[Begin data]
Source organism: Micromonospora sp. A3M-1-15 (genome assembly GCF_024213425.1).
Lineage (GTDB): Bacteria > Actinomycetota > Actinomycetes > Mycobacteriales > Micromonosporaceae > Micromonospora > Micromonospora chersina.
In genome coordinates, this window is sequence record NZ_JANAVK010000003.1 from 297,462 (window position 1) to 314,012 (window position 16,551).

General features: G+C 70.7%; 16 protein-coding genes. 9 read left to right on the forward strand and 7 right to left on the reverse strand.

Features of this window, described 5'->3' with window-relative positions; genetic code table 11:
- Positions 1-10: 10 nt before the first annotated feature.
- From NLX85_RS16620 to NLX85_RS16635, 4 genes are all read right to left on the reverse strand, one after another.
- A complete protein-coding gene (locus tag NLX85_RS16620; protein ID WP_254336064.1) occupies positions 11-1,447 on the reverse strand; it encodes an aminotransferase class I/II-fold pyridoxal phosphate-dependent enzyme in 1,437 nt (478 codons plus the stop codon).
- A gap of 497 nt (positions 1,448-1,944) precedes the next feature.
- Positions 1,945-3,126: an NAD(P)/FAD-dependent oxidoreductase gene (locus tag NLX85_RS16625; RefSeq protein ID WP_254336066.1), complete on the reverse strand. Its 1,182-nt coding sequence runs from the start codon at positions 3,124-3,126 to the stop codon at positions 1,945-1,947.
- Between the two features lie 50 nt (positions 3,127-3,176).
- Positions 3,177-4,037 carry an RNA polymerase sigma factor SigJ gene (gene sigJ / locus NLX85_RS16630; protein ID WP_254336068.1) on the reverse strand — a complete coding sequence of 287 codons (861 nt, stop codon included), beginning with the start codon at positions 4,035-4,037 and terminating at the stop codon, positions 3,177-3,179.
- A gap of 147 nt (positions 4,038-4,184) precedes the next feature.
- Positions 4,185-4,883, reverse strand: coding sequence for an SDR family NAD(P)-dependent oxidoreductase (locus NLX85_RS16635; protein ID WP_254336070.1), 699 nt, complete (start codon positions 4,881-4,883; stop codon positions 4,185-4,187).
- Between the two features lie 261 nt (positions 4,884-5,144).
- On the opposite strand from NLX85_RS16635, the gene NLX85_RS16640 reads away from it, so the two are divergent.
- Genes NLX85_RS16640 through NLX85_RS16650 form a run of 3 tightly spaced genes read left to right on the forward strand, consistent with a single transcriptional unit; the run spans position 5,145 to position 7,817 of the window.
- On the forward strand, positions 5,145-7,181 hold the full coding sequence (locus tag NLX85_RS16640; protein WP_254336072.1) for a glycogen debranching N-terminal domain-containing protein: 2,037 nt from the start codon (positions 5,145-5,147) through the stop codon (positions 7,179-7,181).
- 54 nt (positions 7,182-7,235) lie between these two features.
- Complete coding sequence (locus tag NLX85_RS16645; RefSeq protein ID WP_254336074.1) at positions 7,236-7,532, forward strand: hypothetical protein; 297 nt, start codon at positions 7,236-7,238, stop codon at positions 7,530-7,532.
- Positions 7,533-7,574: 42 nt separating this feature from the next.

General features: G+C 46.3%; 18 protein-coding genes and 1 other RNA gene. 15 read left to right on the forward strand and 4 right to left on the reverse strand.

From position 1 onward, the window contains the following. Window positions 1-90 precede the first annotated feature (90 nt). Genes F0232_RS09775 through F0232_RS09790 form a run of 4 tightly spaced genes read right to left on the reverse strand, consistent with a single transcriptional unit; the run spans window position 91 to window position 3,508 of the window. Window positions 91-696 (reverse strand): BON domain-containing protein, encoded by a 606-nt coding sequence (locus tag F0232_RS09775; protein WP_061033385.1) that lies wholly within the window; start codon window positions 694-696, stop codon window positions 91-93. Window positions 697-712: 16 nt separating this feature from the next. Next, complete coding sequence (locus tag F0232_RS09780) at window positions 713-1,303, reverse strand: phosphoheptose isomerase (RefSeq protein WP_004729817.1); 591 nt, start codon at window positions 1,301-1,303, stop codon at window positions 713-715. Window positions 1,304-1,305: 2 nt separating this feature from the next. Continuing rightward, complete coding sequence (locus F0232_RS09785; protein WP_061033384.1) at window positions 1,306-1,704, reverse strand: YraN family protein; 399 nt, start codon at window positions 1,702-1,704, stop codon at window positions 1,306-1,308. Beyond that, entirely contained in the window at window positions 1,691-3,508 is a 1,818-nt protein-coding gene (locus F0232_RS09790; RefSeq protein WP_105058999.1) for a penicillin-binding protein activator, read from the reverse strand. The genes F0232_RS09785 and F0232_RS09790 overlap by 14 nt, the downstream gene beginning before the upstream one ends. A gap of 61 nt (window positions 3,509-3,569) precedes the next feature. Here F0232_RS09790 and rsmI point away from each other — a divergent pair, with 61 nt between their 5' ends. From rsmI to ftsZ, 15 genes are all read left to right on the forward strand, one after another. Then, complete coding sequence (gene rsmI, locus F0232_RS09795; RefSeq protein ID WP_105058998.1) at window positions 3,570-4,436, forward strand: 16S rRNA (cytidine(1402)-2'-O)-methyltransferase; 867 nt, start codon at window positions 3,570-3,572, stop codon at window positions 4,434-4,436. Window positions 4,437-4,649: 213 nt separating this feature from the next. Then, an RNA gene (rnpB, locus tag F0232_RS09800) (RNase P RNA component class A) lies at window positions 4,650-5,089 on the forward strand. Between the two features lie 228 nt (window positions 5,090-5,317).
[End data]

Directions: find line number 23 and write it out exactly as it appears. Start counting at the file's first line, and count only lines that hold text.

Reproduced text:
From position 1 onward, the window contains the following. Window positions 1-90 precede the first annotated feature (90 nt). Genes F0232_RS09775 through F0232_RS09790 form a run of 4 tightly spaced genes read right to left on the reverse strand, consistent with a single transcriptional unit; the run spans window position 91 to window position 3,508 of the window. Window positions 91-696 (reverse strand): BON domain-containing protein, encoded by a 606-nt coding sequence (locus tag F0232_RS09775; protein WP_061033385.1) that lies wholly within the window; start codon window positions 694-696, stop codon window positions 91-93. Window positions 697-712: 16 nt separating this feature from the next. Next, complete coding sequence (locus tag F0232_RS09780) at window positions 713-1,303, reverse strand: phosphoheptose isomerase (RefSeq protein WP_004729817.1); 591 nt, start codon at window positions 1,301-1,303, stop codon at window positions 713-715. Window positions 1,304-1,305: 2 nt separating this feature from the next. Continuing rightward, complete coding sequence (locus F0232_RS09785; protein WP_061033384.1) at window positions 1,306-1,704, reverse strand: YraN family protein; 399 nt, start codon at window positions 1,702-1,704, stop codon at window positions 1,306-1,308. Beyond that, entirely contained in the window at window positions 1,691-3,508 is a 1,818-nt protein-coding gene (locus F0232_RS09790; RefSeq protein WP_105058999.1) for a penicillin-binding protein activator, read from the reverse strand. The genes F0232_RS09785 and F0232_RS09790 overlap by 14 nt, the downstream gene beginning before the upstream one ends. A gap of 61 nt (window positions 3,509-3,569) precedes the next feature. Here F0232_RS09790 and rsmI point away from each other — a divergent pair, with 61 nt between their 5' ends. From rsmI to ftsZ, 15 genes are all read left to right on the forward strand, one after another. Then, complete coding sequence (gene rsmI, locus F0232_RS09795; RefSeq protein ID WP_105058998.1) at window positions 3,570-4,436, forward strand: 16S rRNA (cytidine(1402)-2'-O)-methyltransferase; 867 nt, start codon at window positions 3,570-3,572, stop codon at window positions 4,434-4,436. Window positions 4,437-4,649: 213 nt separating this feature from the next. Then, an RNA gene (rnpB, locus tag F0232_RS09800) (RNase P RNA component class A) lies at window positions 4,650-5,089 on the forward strand. Between the two features lie 228 nt (window positions 5,090-5,317).